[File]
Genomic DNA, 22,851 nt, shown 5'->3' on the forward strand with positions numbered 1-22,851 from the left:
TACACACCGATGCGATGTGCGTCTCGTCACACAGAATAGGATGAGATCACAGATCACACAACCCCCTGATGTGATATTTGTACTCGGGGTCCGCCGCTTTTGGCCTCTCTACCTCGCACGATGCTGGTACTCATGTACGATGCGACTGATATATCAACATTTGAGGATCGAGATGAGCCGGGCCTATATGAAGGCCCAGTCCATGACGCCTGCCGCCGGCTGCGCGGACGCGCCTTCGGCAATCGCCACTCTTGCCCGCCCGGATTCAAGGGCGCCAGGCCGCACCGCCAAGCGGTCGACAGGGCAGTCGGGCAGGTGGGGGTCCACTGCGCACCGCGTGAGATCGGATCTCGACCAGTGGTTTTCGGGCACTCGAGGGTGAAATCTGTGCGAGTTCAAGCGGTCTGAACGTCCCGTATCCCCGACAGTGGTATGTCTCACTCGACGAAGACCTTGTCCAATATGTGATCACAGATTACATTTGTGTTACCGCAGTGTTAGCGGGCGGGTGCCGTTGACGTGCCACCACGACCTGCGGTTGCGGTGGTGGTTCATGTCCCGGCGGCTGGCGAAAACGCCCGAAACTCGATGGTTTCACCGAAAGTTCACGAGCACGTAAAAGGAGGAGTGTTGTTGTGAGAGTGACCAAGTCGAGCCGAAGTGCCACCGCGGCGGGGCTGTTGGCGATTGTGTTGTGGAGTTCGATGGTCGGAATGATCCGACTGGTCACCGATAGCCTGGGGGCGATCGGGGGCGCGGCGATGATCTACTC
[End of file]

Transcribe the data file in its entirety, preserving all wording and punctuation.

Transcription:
Genomic DNA, 22,851 nt, shown 5'->3' on the forward strand with positions numbered 1-22,851 from the left:
TACACACCGATGCGATGTGCGTCTCGTCACACAGAATAGGATGAGATCACAGATCACACAACCCCCTGATGTGATATTTGTACTCGGGGTCCGCCGCTTTTGGCCTCTCTACCTCGCACGATGCTGGTACTCATGTACGATGCGACTGATATATCAACATTTGAGGATCGAGATGAGCCGGGCCTATATGAAGGCCCAGTCCATGACGCCTGCCGCCGGCTGCGCGGACGCGCCTTCGGCAATCGCCACTCTTGCCCGCCCGGATTCAAGGGCGCCAGGCCGCACCGCCAAGCGGTCGACAGGGCAGTCGGGCAGGTGGGGGTCCACTGCGCACCGCGTGAGATCGGATCTCGACCAGTGGTTTTCGGGCACTCGAGGGTGAAATCTGTGCGAGTTCAAGCGGTCTGAACGTCCCGTATCCCCGACAGTGGTATGTCTCACTCGACGAAGACCTTGTCCAATATGTGATCACAGATTACATTTGTGTTACCGCAGTGTTAGCGGGCGGGTGCCGTTGACGTGCCACCACGACCTGCGGTTGCGGTGGTGGTTCATGTCCCGGCGGCTGGCGAAAACGCCCGAAACTCGATGGTTTCACCGAAAGTTCACGAGCACGTAAAAGGAGGAGTGTTGTTGTGAGAGTGACCAAGTCGAGCCGAAGTGCCACCGCGGCGGGGCTGTTGGCGATTGTGTTGTGGAGTTCGATGGTCGGAATGATCCGACTGGTCACCGATAGCCTGGGGGCGATCGGGGGCGCGGCGATGATCTACTC